The design was too busy having 2 different views on one screen. We found that separating these views into 2 pages cleaned up the design and made it less intimidating.
We separated the two feeds into separate pages which allowed us to add more gamification elements.
The crown was an idea we had to distinguish members that frequently gave valuable feedback.
Even with these changes we still found that the page would be difficult to read. To help guide the user through the flow we implemented an idea of a tutorial for the site.
We felt our product warranted a tutorial. After desiging it, we tested it and everyone choose to skip the tutorial.
Without this testing we would have spent an inordinate amount of time trying to create this feature no one wanted.
Mid to High Fidelity
Main component group iteration
I asked a few other designers to help with simplifying the main component. This image was the one that was closest to what I was looking for.
There was a fundamental issue with the concept of trying to fit all the information on one screen.
Main color scheme
I was trying to figure out the main primary color for the product. I choose these colors specifically because of their attachment to highlighters.
They all also pass contrast AA compliance and most pass AAA.
I wanted to explore the concept of gamification in this project. I knew that making people leave feedback would be a challenge. Gamification elements like the leaderboard and points system were added to push people to leave critiques.
The reward system was also attached to the leaderboard. Each tier on the leaderboard would unlock a specific reward that we learned people wanted during our user interviews.
- Points System
- 5 points per critique
- 1 point per upvote on a critique
- Profile customization
- Boosted post
- Feedback from a professional
Changes to Hi-Fi
Changes from mid-fi to hi-fi included moving the title to right side to allow for more space for the project to be seen.
I changed the search bar to match the rest of the dark aesthetic in the design.
The side bar had a lot of iterations and experimentation with icons, logos, buttons, scroll bars. I landed on this for the time being.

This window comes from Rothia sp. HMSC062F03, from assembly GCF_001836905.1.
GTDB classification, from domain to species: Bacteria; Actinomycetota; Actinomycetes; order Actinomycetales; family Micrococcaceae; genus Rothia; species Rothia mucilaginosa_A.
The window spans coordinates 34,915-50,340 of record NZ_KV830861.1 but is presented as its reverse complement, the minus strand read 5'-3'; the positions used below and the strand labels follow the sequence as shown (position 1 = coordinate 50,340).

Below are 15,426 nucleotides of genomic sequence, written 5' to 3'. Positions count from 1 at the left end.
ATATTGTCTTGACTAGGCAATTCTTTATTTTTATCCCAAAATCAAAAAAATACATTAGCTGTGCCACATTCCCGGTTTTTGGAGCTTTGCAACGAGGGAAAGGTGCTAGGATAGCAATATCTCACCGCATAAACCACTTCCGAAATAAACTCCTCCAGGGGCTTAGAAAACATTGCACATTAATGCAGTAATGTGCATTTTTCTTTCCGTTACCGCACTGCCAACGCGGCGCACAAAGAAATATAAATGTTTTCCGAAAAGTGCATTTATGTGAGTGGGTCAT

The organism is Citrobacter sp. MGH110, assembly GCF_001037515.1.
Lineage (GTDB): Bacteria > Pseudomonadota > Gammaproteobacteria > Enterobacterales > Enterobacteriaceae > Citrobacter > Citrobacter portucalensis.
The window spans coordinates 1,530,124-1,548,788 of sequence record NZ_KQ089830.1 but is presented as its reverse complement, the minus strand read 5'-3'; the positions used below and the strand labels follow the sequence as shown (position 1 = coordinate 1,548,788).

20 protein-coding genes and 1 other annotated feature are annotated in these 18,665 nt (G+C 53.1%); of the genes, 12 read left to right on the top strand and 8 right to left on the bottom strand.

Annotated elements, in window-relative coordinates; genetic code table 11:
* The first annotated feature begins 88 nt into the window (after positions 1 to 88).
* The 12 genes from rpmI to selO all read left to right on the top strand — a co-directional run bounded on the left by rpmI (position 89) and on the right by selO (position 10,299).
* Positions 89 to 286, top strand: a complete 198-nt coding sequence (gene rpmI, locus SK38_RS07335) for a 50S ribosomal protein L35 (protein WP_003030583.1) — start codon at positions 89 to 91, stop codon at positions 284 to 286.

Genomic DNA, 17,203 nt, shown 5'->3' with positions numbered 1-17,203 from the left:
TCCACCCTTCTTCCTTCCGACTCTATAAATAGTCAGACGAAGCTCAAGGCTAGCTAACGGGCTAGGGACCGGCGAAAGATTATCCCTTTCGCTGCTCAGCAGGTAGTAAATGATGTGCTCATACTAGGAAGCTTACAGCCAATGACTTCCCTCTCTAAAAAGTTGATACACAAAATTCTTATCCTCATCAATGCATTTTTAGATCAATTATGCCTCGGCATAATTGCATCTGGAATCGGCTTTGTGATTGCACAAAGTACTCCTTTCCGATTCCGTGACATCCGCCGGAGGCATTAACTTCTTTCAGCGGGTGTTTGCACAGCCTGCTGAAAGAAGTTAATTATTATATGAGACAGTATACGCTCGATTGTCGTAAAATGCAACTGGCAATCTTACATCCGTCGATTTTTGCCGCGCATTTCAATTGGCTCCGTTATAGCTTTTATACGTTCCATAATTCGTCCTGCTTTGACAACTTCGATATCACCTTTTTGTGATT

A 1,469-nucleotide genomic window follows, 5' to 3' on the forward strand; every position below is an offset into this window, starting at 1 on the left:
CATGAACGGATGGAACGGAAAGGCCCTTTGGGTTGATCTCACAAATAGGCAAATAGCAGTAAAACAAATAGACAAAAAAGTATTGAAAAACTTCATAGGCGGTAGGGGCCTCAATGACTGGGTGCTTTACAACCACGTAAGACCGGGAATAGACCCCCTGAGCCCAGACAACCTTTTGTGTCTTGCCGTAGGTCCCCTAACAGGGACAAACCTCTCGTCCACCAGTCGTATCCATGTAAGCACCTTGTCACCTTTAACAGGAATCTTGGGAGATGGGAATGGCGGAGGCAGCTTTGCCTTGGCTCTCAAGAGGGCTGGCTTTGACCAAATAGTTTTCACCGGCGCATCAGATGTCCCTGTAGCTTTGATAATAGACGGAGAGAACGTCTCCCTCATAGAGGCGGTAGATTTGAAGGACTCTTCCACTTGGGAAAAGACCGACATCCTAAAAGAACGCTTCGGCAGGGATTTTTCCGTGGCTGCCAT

After these changes I was hitting close to the deadline. I wanted to make sure that there were no major usability issues. I developed a Hi-Fi prototype and looked for participants for testing.
The testing faired better than I anticipated. The home screen was still a troubled issue with the component.
Submitting feedback is a big issue with all our participants unclear of how they were supposed to complete the task. Watching the participant seemed like the issue was with the split screen design. They expected all of their actions to take place on the left side of the page and didn’t even look at the right side. Going forward the changes to make would be to move all the interactable elements to the left side of the screen. There could also be a version with the feedback form taking up the entire screen.
I was able to complete a few changes before the deadline but wasn’t able to address every issue found during testing.
This was my first big project. There was a lot of steps that my partner and I had taken without fully understanding the purpose behind it.
Our research lacked focus. The implementation of the qualatative and quanatative feedback was poor. Onboarding our users was something we spent a lot of time and discusson on and didn’t do much to help make that process better.
All in all, I made plenty of mistakes and I learned so much. I feel like I can come back to this project and make it really solid. I do think this idea is a really good one.
I dove into gamification and while the implementation of it was not fully thought out in this project, I learned so much theory and what challenges lie when trying to implement it.